The September edition of the Lancet conferred upon New Delhi the dubious distinction of having a bacterium named after it. The “Indian Superbug,” or New Delhi metallo-β-lactamase 1 (NDM-1), is a bacterium carrying a newly recognized gene that is extremely immune to antibiotics. The Lancet study identified 143 cases of NDM-1 isolates in India (and Pakistan and Bangladesh) and 37 in the United Kingdom. The study claimed that many of the UK cases involved people who had traveled to India or Pakistan within the past year, or “had links” with these countries. However, the broader message being drawn from the study—that Indian hospitals are unsafe for surgery and health tourists should beware—lacks any foundation and makes us suspicious that this hype is instead an attempt to stigmatize the nation’s burgeoning medical tourism industry.
In fact, within days of the publication of the report, the paper’s Chennai-based lead author, Karthikeyan Kumarasamy, dissociated himself from parts of it, claiming that while he did the scientific work, inferences were made and published by his British counterparts without his consent. He told the Hindustan Times:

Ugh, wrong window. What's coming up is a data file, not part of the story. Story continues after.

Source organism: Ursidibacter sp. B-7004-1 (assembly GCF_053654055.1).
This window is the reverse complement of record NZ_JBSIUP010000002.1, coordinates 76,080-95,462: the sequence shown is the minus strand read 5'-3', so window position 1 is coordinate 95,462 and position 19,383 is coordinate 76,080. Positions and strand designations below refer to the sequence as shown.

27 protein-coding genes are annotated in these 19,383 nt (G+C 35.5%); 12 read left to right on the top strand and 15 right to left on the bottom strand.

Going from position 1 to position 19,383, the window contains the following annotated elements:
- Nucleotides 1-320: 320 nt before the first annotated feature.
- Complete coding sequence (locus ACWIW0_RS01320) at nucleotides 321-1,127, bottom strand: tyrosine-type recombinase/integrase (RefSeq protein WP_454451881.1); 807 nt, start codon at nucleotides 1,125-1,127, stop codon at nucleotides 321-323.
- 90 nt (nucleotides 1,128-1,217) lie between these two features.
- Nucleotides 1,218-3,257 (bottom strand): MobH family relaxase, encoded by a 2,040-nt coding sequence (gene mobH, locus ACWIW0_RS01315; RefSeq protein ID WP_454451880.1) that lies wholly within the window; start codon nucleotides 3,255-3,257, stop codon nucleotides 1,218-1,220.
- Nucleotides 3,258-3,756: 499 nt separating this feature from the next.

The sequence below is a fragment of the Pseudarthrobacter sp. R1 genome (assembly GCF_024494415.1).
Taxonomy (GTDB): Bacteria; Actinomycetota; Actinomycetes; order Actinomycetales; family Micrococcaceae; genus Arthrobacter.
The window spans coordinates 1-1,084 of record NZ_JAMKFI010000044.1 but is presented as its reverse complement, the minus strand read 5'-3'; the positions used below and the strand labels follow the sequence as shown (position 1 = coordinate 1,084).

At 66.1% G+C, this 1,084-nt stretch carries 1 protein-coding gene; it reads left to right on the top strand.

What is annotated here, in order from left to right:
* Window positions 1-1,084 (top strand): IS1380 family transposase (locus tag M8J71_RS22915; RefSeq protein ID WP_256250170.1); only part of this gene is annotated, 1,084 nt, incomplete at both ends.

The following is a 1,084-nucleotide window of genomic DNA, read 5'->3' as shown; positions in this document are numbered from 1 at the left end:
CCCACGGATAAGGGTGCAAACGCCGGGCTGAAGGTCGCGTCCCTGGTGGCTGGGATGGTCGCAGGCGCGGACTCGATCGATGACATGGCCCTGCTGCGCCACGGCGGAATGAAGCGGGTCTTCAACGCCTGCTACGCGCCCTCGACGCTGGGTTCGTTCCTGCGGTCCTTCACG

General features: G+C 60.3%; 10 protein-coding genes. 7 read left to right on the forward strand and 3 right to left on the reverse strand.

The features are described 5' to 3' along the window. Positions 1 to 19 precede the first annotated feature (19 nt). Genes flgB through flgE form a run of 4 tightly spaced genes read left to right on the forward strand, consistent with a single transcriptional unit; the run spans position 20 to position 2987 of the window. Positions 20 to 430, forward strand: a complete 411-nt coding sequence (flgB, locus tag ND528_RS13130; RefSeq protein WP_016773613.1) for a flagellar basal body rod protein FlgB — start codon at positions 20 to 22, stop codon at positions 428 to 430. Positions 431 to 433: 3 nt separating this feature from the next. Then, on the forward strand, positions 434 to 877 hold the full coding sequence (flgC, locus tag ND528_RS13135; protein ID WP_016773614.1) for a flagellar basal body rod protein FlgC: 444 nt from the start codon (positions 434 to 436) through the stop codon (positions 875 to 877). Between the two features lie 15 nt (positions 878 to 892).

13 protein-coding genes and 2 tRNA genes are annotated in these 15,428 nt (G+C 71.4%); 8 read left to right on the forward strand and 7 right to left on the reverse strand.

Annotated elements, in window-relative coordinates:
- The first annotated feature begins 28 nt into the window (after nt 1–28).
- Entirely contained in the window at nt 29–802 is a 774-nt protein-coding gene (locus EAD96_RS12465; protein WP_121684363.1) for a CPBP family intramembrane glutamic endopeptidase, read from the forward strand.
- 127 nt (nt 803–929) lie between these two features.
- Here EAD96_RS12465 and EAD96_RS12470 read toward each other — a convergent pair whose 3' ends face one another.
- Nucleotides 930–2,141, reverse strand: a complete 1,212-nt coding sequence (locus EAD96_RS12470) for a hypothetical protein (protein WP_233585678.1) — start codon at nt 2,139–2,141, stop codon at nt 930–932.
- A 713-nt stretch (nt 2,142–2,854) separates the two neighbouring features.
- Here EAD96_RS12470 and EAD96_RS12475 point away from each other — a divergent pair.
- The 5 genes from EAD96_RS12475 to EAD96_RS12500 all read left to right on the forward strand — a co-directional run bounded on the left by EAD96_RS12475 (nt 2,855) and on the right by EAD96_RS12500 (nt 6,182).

It’s all hype and not as bad as it sounds. The threat of the NDM-1 is not that big as, say, H1N1 (swine flu). The conclusion that the bacterium was transmitted from India is hypothetical. Unless we analyze samples from across the globe to trace its origin, we can only speculate.
This statement, in addition to the fact that the Lancet report was funded in part by competing pharmaceutical company Wyeth, has Indian hospitals and doctors up in arms about associating the enzyme with New Delhi. They believe that the move had more to do with decelerating the “outsourcing” of healthcare services to India rather than well-founded concerns among the Western medical research community.